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‘Just Because’ grants totaling $21,500 were given to 13 Spartanburg area nonprofits at the Virtual Nonprofit Thankful for You Celebration held November 10.

 

‘Just Because’ grants given to 13 Spartanburg nonprofits

Unrestricted giving is a critical element to philanthropy. Now, more than ever, nonprofits need opportunities to propel their missions and reach those who have the greatest needs. At the Virtual Nonprofit Thankful for You Celebration on Tuesday, November 10, “Just Because” grants that totaled $21,500 were given through a random drawing to 13 Spartanburg area nonprofits.

“We are so grateful to have had our name drawn for the $2,500 Just Because grant,” said Sandi Turner, Director of Helping Hands Ministries of Woodruff Area, Inc. “We will use this grant to purchase some needed food items to complete our Thanksgiving meal food boxes so that our clients have plenty of food to celebrate this Thanksgiving Season.”

Unrestricted funds can be used to pay overhead costs or provide the organization flexibility to take advantage of opportunities as they arise during the year. These funds can also be kept aside to provide incentives or meet any critical emergency needs that come along, like those we have seen during this COVID-19 pandemic.

“The Just Because Grant will allow us to provide fuel cards to our clients who are traveling for radiation or chemotherapy,” said Glaydeane Lee, Executive Director of the Cancer Association of Spartanburg & Cherokee Counties, Inc. “We continue to serve all cancer patients (all ages and cancer diagnoses) with quality of life services in our community.”

The Just Because Program at The Spartanburg County Foundation is an opportunity for donors to give unrestricted dollars and help build and sustain the work of Spartanburg area nonprofits.

“The Spartanburg County Foundation leverages unrestricted giving through the Community Fund and Just Because in order to surprise nonprofits with unrestricted, unsolicited and unbudgeted grants, bringing awareness to their missions countywide,” said Troy Hanna, President and CEO of The Spartanburg County Foundation.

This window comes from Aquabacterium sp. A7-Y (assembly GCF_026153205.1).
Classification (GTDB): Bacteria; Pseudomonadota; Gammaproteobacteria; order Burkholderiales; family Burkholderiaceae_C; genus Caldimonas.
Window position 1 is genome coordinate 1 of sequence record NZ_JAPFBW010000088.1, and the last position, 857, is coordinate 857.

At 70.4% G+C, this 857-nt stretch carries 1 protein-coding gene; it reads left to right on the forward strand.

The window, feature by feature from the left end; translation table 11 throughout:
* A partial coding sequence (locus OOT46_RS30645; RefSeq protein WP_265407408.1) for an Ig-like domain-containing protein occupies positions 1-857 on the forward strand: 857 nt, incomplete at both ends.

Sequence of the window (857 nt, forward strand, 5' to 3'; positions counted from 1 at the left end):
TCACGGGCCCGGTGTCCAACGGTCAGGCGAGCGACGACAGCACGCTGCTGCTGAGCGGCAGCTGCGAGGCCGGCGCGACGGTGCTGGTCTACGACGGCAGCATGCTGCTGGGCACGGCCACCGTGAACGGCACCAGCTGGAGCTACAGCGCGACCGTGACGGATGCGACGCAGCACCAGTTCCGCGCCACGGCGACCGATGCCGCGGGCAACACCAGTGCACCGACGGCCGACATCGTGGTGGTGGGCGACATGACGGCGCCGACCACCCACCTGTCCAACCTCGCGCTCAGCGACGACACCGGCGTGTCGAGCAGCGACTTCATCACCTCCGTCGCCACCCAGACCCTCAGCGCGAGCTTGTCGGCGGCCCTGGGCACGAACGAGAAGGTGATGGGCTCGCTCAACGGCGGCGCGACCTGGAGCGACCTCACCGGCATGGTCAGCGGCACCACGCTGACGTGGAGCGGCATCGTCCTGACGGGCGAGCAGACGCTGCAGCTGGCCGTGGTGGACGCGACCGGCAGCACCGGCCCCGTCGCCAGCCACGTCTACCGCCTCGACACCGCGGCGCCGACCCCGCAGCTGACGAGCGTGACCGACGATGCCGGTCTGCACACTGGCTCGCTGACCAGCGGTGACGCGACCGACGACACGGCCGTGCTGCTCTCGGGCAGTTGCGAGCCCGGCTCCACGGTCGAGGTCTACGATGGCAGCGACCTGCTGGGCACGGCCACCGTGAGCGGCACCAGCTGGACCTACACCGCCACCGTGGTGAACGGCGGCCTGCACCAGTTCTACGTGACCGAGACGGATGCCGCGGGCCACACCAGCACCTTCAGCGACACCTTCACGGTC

The following organizations received surprise, unrestricted grants through a random drawing or a total of $21,500:

1. Brothers Restoring Urban Hope (BRUH Mentor), Inc.

2. Hospice and Palliative Care Foundation

3. A Light Unto My Path | Sober Living Homes for Women

4. First Tee of the Upstate

5. Stone Soup Storytelling Institute

6. Spartanburg Interfaith Hospitality Network (SPHIN)

7. Children’s Cancer Partners of the Carolinas

8. Woodruff Area Soup Kitchen

9. Hope Remains Youth Ranch

10. Louvenia D. Barksdale Sickle Cell Anemia Foundation, Inc

11. American Red Cross of the Upstate

12. Helping Hands Ministries of Woodruff Area, Inc.

13. Cancer Association of Spartanburg & Cherokee Counties, Inc.

“Because of COVID-19 limitations and our concern for each other's safety, funding for the life of storytelling and Stone Soup's ability to gather together and tell our stories has grinded to a halt,” said Karyn Page-Davies with Stone Soup Storytelling Institute. “In our immediate future, we do not see Stone Soup hosting group gatherings safely in-person, so we have been planning monthly online storytelling events. Stone Soup will be able to put the grant to work in our community to tell, share, and listen to build a better world and to connect with each other.”